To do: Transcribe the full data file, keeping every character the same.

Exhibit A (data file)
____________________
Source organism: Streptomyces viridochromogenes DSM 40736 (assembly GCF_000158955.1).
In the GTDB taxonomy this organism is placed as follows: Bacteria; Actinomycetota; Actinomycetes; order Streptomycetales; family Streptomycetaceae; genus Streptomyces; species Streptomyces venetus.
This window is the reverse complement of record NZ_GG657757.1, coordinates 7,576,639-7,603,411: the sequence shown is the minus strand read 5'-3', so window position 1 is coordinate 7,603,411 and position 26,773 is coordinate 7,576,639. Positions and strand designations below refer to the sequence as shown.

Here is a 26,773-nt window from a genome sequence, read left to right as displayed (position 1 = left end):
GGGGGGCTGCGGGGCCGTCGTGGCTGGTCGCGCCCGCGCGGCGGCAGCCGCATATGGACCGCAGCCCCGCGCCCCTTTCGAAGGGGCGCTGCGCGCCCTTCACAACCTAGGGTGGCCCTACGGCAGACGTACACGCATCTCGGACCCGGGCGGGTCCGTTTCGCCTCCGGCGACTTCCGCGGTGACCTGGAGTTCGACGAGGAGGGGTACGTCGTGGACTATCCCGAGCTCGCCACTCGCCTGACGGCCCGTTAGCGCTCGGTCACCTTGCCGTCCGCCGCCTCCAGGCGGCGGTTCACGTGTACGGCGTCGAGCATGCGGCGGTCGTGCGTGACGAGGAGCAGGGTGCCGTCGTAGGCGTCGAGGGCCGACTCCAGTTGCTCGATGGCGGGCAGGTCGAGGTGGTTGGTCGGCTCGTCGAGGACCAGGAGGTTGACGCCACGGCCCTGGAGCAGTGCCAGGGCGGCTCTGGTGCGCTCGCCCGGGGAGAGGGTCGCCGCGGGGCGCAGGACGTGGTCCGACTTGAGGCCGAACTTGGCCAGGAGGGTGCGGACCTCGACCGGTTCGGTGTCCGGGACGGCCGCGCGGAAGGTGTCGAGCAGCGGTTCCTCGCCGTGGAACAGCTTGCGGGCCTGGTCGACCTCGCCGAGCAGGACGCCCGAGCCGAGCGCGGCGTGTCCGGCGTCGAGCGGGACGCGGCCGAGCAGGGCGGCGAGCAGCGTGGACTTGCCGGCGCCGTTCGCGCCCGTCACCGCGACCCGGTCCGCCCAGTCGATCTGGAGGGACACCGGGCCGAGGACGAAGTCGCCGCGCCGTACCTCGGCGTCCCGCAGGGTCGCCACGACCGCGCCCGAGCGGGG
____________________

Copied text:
Source organism: Streptomyces viridochromogenes DSM 40736 (assembly GCF_000158955.1).
In the GTDB taxonomy this organism is placed as follows: Bacteria; Actinomycetota; Actinomycetes; order Streptomycetales; family Streptomycetaceae; genus Streptomyces; species Streptomyces venetus.
This window is the reverse complement of record NZ_GG657757.1, coordinates 7,576,639-7,603,411: the sequence shown is the minus strand read 5'-3', so window position 1 is coordinate 7,603,411 and position 26,773 is coordinate 7,576,639. Positions and strand designations below refer to the sequence as shown.

Here is a 26,773-nt window from a genome sequence, read left to right as displayed (position 1 = left end):
GGGGGGCTGCGGGGCCGTCGTGGCTGGTCGCGCCCGCGCGGCGGCAGCCGCATATGGACCGCAGCCCCGCGCCCCTTTCGAAGGGGCGCTGCGCGCCCTTCACAACCTAGGGTGGCCCTACGGCAGACGTACACGCATCTCGGACCCGGGCGGGTCCGTTTCGCCTCCGGCGACTTCCGCGGTGACCTGGAGTTCGACGAGGAGGGGTACGTCGTGGACTATCCCGAGCTCGCCACTCGCCTGACGGCCCGTTAGCGCTCGGTCACCTTGCCGTCCGCCGCCTCCAGGCGGCGGTTCACGTGTACGGCGTCGAGCATGCGGCGGTCGTGCGTGACGAGGAGCAGGGTGCCGTCGTAGGCGTCGAGGGCCGACTCCAGTTGCTCGATGGCGGGCAGGTCGAGGTGGTTGGTCGGCTCGTCGAGGACCAGGAGGTTGACGCCACGGCCCTGGAGCAGTGCCAGGGCGGCTCTGGTGCGCTCGCCCGGGGAGAGGGTCGCCGCGGGGCGCAGGACGTGGTCCGACTTGAGGCCGAACTTGGCCAGGAGGGTGCGGACCTCGACCGGTTCGGTGTCCGGGACGGCCGCGCGGAAGGTGTCGAGCAGCGGTTCCTCGCCGTGGAACAGCTTGCGGGCCTGGTCGACCTCGCCGAGCAGGACGCCCGAGCCGAGCGCGGCGTGTCCGGCGTCGAGCGGGACGCGGCCGAGCAGGGCGGCGAGCAGCGTGGACTTGCCGGCGCCGTTCGCGCCCGTCACCGCGACCCGGTCCGCCCAGTCGATCTGGAGGGACACCGGGCCGAGGACGAAGTCGCCGCGCCGTACCTCGGCGTCCCGCAGGGTCGCCACGACCGCGCCCGAGCGGGG